Love-by Miss Susie HOWSE, Belton, Texas-Love, the key, that opens hearts, and binds lives together; the melody of the soul; the balm of life; that speaks peace to man. Love is that part of us, that becomes perfect, through suffering, and the only part of us that descended from heaven. Love is that part of man inherited from God, for "God is Love." Where there is happiness, holiness and peace, love is king. Love is the foundation of the home, the church, and nation. It is the ruling spirit of love that prompts every deed of kindness and noble art of charity. When we cross the Stream of Death and reach our home above, our reward will be the pure love of God, on through eternity.
Funds to Endow Bed in a Hospital-The following verses are published as a special invitation to the public to attend the "Hooverized 42" tournament given by the Daughters of the Confederacy at the home of Mrs. W.K. SAUNDERS, on Thursday, February 14, beginning at 3 o'clock in the afternoon and 8 o'clock in the evening:
The Bell County Chapter U. D. C.,
Book 1 page 100
Trees Continue to Fall in the Forest-N.C. JACKSON is dead. Died at West in McLennan county on the 4th of February 1918. He was a member of Company G, in 5th Texas regiment, Hood's Brigade. He enlisted at Cameron, Texas, in J.C. ROGERS Company in 1861. This Confederate soldier has a record that no other Confederate soldier can give. He was in every battle fought by Hood's Bridged during the four years of its history. Never was absent from his command; never sick a day; never in a hospital, and never received a wound, and surrendered at Appomatox court house with the Army of Lee. There was no other soldier that accomplished such a feat. I have inquired for forty years for such a one, and I do not believe that there ever was. I asked him once, at my house in Belton, if he could give any reason why the bullets did not hit him. He answered at once and said yes, that he always stayed out in the open. You see, a battle line comes up in line, and is supposed to stay in line, as near as practicable, and of course the Yanks would shoot at the line, and never at a single man out by himself, and this accounts for his escape. At the surrender we had twenty-six men out of one hundred and fifty we began with. I was in Ft. Delaware, a prisoner of war. But the question I want answered is: "Where is the reward for a patriotic soldier?" If there ever was a patriotic soldier, this man, N.C. JACKSON, was. He died a tramp in his native land without a place to even lay his head.-C.J. JACKSON, Killeen, Texas.-February 8, 1918.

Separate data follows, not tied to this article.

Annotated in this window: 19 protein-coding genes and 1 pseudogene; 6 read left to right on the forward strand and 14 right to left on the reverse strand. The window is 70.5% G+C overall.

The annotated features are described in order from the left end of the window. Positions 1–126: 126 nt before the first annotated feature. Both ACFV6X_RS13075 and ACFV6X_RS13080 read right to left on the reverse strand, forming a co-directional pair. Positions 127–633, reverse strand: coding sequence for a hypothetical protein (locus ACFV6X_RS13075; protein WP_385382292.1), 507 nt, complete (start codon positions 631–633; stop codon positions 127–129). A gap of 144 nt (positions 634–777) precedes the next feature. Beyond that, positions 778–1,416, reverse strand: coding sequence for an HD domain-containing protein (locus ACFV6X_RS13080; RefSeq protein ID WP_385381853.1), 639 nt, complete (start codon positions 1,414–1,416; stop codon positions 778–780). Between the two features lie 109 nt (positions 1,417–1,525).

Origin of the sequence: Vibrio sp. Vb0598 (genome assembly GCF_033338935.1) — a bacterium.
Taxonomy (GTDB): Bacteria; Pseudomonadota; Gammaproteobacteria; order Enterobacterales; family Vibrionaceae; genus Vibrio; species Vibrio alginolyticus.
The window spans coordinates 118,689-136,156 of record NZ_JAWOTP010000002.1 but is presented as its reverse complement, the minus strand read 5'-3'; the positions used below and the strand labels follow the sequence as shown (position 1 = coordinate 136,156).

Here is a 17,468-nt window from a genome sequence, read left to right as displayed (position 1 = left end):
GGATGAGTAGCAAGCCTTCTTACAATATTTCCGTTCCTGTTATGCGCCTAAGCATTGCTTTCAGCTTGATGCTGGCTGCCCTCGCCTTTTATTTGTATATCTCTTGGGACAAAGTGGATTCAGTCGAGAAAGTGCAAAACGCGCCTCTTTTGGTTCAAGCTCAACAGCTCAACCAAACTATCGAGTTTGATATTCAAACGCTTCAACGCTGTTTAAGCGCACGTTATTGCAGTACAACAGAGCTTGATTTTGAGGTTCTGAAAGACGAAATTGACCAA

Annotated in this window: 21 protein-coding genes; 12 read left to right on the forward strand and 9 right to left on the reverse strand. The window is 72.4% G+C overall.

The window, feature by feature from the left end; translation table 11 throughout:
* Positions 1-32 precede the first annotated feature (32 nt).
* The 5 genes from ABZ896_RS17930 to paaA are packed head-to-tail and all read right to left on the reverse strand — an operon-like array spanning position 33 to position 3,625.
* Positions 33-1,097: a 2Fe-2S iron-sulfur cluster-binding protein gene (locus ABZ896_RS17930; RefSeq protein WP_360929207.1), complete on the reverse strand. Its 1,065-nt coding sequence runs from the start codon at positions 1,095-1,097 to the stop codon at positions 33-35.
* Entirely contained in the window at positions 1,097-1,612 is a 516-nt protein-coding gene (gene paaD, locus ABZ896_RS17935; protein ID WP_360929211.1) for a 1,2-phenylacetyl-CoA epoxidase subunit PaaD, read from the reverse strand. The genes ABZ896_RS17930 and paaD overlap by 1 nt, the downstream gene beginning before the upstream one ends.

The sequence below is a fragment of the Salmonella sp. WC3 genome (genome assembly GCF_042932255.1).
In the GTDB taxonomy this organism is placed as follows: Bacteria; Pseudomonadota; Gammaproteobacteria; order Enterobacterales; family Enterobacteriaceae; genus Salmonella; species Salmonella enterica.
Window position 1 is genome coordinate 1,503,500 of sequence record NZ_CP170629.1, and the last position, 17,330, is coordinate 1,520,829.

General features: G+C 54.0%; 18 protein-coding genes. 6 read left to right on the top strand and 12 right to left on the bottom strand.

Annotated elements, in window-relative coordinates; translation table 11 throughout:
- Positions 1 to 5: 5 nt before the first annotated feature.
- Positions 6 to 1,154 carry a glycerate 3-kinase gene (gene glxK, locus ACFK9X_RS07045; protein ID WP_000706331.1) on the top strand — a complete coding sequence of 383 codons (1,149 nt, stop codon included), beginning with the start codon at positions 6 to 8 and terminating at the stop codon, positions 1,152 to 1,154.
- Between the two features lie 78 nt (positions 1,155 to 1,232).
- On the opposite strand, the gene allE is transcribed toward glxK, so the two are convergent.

Temple Boy Loses Life on the Tuscania-The fate of George A. ALTWEIN of Temple who was aboard the Tuscania when it was sunk by a German submarine Feb. 5, has been definitely settled and the war department has advised his parents, Mr. an Mrs. Fred W. ALTWEIN of this city that their son is officially reported among the missing. George ALTWEIN was twenty-one years of age, his birthday occurring June 3rd, just two days prior to the date of registration for the draft. A difference of three days in his birth was the difference between life and death, for had his natal day occurred that much later he would not have been within registration age and the tale might have been different. He had resided here since he was three years of age and was well known to many people. He was in the first contingent sent to Camp Travis. O f the eight Bell county boys who were on the ill-fated transport, seven escaped injury and death. ALTWEIN being the sole sacrifice.
Book 1 page 103
At other Camps-A seven-year-old boy who says he is "able to git" the Kaiser, is the latest person to apply at the recruiting office at Camp Pike, Arkansas. Here is the boys letter:
Montecello, Jan. 11, 1918 "Army Recruiting Officer.
Dear Officer: I am a little boy 7 years old. May I join the army? I am real strong, and I think I kin whip any German boy my size. I will make a good soldier and I kin git the Kizzer for you. "I belong to the Red Cross, but that is more for wimin and gurls. Let this letter be my volunation for my country. -Adress Cliffon RAOULS, Monticello